Setting the Record Straight
by Jackie Echols
(from February & March 2013 newsletter)
Like the legendary Phoenix, South River is rising. Hindering the river's climb is the fact that it is being held to a higher standard by public and government officials that have the ability to influence the river's future in very positive ways. South River is being held to a higher standard than any other river in the Atlanta area or the state for that matter. Why, is not completely clear and rather than speculate, it is more important to set the record straight!
It is important that individuals who hold sway over the future of the river throw their weight behind propelling the river forward, rather than holding it back. Just as folks paddle, kayak, tube and enjoy the Chattahoochee, Yellow, Oconee, Flint, Altamaha, Ogeechee, Etowah and other great Georgia rivers, citizens of south DeKalb County and surrounding jurisdictions have an equal right to enjoy South River, our river, in the same ways.
The issue is the presence of fecal coliform bacteria in South River. The truth of the matter is that fecal coliform bacteria impact the water quality of every urban river in America including those listed above. Fecal coliform bacteria are the most common contaminants of natural waters. It lives in the digestive tracks of warm-blooded animals. Although most of these bacteria are not harmful and are part of the normal digestive system, some can cause illness, if swallowed.
The presence of fecal coliform indicates the possible presence of organisms that can cause illness. The U.S. Environmental Protection Agency (EPA) has set acceptable limits for fecal coliform in water based upon the use of the water. For example, water used for drinking cannot contain any fecal coliform bacteria while swimming may contain up to 400 fecal coliform colonies/ 100 ml (100 ml is about 3.4 fluid ounces).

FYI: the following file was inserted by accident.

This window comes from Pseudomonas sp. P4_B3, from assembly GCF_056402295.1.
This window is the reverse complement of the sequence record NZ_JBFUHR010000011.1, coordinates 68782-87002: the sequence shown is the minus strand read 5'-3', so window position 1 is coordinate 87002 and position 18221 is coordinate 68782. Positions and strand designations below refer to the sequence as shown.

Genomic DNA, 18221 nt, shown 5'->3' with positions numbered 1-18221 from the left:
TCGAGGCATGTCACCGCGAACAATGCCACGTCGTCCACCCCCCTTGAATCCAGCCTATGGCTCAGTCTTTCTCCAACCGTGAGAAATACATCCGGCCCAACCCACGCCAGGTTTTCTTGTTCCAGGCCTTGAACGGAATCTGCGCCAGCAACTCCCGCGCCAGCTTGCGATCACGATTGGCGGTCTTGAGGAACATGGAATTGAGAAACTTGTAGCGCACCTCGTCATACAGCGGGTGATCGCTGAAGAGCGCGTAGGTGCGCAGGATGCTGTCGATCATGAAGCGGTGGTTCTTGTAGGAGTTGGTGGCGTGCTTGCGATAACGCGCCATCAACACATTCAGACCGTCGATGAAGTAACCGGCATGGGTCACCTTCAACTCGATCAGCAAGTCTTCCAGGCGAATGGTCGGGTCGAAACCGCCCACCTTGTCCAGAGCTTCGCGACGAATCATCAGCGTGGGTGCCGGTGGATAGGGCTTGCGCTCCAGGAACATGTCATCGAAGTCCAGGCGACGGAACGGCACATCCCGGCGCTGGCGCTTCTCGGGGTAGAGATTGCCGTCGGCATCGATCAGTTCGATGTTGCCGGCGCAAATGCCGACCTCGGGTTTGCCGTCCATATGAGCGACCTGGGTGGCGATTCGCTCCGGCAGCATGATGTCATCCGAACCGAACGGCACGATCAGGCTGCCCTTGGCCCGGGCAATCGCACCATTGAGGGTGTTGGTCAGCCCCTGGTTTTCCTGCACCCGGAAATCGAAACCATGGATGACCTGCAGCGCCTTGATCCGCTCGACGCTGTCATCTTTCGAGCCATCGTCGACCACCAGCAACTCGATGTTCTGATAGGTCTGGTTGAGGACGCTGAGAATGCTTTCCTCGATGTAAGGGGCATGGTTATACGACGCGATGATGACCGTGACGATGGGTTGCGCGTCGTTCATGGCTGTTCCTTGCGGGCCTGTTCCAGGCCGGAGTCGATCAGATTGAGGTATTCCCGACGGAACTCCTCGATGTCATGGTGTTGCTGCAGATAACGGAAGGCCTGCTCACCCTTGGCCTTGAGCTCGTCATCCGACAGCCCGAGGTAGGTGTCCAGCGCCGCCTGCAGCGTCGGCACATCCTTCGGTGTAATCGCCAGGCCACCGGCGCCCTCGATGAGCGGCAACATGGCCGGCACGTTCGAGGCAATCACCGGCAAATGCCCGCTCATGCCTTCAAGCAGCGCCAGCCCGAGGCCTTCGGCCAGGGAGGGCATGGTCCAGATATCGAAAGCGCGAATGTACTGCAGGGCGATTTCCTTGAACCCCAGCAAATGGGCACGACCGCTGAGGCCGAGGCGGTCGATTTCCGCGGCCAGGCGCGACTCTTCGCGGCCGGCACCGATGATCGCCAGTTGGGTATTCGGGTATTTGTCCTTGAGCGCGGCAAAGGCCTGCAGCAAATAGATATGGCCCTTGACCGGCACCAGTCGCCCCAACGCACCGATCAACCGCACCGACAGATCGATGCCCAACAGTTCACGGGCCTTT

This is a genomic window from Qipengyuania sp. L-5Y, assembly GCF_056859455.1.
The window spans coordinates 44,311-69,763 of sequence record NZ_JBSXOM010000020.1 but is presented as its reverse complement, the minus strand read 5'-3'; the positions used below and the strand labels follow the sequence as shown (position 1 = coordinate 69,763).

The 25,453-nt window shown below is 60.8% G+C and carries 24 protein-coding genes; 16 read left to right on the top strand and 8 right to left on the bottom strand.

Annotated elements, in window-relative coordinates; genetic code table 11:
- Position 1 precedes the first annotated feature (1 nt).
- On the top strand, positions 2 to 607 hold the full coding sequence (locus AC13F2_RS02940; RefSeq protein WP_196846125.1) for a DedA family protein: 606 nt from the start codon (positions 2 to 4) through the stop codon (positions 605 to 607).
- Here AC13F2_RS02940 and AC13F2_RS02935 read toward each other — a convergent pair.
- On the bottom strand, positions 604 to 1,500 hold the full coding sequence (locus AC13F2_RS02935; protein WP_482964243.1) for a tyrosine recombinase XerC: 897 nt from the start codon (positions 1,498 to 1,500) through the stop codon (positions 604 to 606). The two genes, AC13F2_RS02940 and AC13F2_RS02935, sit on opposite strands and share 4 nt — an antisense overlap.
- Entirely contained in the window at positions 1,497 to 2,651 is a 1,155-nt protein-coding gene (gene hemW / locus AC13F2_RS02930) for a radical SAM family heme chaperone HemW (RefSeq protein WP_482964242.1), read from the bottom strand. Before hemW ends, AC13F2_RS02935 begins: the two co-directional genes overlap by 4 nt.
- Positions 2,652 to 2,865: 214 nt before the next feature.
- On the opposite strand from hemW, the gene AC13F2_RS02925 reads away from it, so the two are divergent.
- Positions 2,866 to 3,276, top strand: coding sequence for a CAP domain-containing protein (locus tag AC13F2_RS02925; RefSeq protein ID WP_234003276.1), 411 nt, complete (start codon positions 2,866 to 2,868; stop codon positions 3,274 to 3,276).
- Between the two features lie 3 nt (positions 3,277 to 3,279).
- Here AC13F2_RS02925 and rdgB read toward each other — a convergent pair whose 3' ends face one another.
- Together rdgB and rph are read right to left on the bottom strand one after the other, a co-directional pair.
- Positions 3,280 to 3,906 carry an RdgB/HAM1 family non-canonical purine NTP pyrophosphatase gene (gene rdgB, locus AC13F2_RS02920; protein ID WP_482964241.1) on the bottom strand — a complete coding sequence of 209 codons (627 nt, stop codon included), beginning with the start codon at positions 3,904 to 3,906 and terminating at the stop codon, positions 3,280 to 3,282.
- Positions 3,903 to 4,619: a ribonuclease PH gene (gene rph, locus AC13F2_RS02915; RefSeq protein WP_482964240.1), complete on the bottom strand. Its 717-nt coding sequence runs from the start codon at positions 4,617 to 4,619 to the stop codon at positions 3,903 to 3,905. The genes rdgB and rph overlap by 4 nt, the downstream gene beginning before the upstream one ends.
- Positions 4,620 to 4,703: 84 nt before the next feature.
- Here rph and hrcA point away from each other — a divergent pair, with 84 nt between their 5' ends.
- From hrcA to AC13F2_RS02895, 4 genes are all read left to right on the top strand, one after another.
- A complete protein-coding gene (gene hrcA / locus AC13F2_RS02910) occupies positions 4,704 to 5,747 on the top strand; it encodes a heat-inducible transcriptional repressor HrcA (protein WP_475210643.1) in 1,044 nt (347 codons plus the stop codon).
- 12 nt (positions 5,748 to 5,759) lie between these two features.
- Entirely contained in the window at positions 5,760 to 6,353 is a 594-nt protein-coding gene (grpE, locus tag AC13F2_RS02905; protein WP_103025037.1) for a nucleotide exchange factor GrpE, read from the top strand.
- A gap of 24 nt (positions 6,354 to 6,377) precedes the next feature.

The main source of fecal coliform bacteria in urban rivers across Georgia and the United States is from stormwater runoff that washes animal waste into waterways. The most contaminated stormwater runoff is referred to as the "first-flush", the initial quarter inch or so of rain that washes pollution off roads and streets and into storm drains. After the first flush the amount of pollution in stormwater runoff is significantly diminished. There are two important points to keep in mind about stormwater especially as it related to South River. First, it runs off very quickly and second, when there is little or no rain for weeks on end fecal coliform bacteria from stormwater runoff will be minimal.
Other factors contribute to fecal coliform bacteria contamination. Rainwater seeps and flows into sanitary sewer pipes and manholes causing overflows a situation which is made worse by clogs caused by fats, oils, and grease. Dry weather discharges are caused by sewer line breaks and collapse. Stormwater overwhelms combined sewer systems causing combined sewer overflows. Wastewater treatment plants malfunction and residential septic systems fail.
The circumstances that result in fecal coliform bacteria contamination of rivers and streams play out all over Atlanta and Georgia every day, no exceptions. The presence of fecal coliform bacteria should not be used to scare people away from South River or limit the river's future. Instead, it should be viewed as an opportunity to educate the community on the safe use of the river for recreation and enjoyment and how fecal coliform contamination can be reduced with their help. Only through use will South River continue to improve.